What Is Middle-Class Income?

An illustration of houses in a neighborhood subdivision representing the words who is the middle class? Those that are two-thirds to double the U.S. median household income, according to the Pew Research Center; In 2019, the median household income was $68,703, including households earning between $45,802 and $137,406; There are many definitions of middle-class income; Some experts argue that wealth and consumption are better measure of middle class

The Balance / Julie Bang


Middle-class income, or the income of middle-class households, generally ranges between two-thirds and double the U.S. median household income, according to the Pew Research Center.

Definition and Examples of Middle-Class Income

Although the U.S. government doesn't have an official definition of middle-class income, the Pew Research Center considers a household to have "middle-income" if it's between 67% and 200% of the median household income.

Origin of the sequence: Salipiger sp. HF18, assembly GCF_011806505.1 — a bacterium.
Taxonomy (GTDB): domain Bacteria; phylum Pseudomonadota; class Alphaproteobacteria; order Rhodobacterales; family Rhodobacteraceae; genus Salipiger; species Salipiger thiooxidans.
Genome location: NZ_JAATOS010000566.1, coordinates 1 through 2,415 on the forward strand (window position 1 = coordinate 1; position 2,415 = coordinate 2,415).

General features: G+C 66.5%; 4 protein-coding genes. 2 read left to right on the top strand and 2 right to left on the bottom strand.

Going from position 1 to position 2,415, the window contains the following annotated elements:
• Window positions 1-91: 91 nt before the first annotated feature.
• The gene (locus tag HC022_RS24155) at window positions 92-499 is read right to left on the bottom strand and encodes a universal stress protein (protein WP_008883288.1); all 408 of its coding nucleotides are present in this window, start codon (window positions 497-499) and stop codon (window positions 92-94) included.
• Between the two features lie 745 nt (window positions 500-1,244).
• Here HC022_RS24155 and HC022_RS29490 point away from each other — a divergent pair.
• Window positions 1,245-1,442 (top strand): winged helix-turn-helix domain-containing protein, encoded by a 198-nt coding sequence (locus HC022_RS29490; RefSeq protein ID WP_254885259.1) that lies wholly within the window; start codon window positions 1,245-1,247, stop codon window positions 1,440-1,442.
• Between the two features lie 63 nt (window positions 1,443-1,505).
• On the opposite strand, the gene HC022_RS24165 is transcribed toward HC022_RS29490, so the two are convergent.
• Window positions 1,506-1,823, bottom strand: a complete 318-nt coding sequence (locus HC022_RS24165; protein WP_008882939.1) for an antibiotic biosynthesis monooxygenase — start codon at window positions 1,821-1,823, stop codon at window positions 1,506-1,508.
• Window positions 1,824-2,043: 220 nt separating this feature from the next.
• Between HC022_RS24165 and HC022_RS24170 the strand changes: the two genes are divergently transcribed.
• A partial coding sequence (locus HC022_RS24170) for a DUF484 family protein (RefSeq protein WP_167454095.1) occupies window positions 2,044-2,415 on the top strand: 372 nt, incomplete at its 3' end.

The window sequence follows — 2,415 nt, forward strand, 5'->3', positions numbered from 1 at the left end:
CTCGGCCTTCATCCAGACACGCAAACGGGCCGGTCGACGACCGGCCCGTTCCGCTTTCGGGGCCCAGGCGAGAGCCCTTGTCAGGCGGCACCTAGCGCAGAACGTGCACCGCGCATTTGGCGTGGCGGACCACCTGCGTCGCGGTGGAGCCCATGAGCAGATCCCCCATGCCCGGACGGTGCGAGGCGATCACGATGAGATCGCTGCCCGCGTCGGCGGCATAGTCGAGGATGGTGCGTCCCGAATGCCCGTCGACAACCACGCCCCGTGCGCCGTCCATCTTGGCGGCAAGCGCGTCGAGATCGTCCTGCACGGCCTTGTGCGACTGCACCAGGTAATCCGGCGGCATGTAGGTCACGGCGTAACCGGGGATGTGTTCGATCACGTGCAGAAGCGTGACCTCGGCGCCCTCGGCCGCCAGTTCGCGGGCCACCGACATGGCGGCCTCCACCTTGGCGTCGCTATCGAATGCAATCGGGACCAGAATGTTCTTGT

The U.S. Census Bureau found that the 2020 median household income was $67,521. This median income decreased 2.9% from 2019 when the median income was $69,560. For comparison, the median was $58,627 in 2010 and $63,292 in 2000 (calculated in 2020-adjusted dollars).

Using $67,521 as the base, the Pew definition of middle income would include households earning between $45,239 and $135,042.


The U.S. Census Bureau reports mean and median incomes for the previous calendar year every September. These figures were last released on Sept. 14, 2021.

How Middle-Class Income Works

The Census Bureau estimated that there were about 130 million households in the United States in 2020. They can be divided into groups that correspond to the Pew definitions of the middle class.

The lowest income groups are within range of the federal poverty level. As of 2021, the federal poverty level ranges from $12,880 for one person to $44,660 for a household of eight.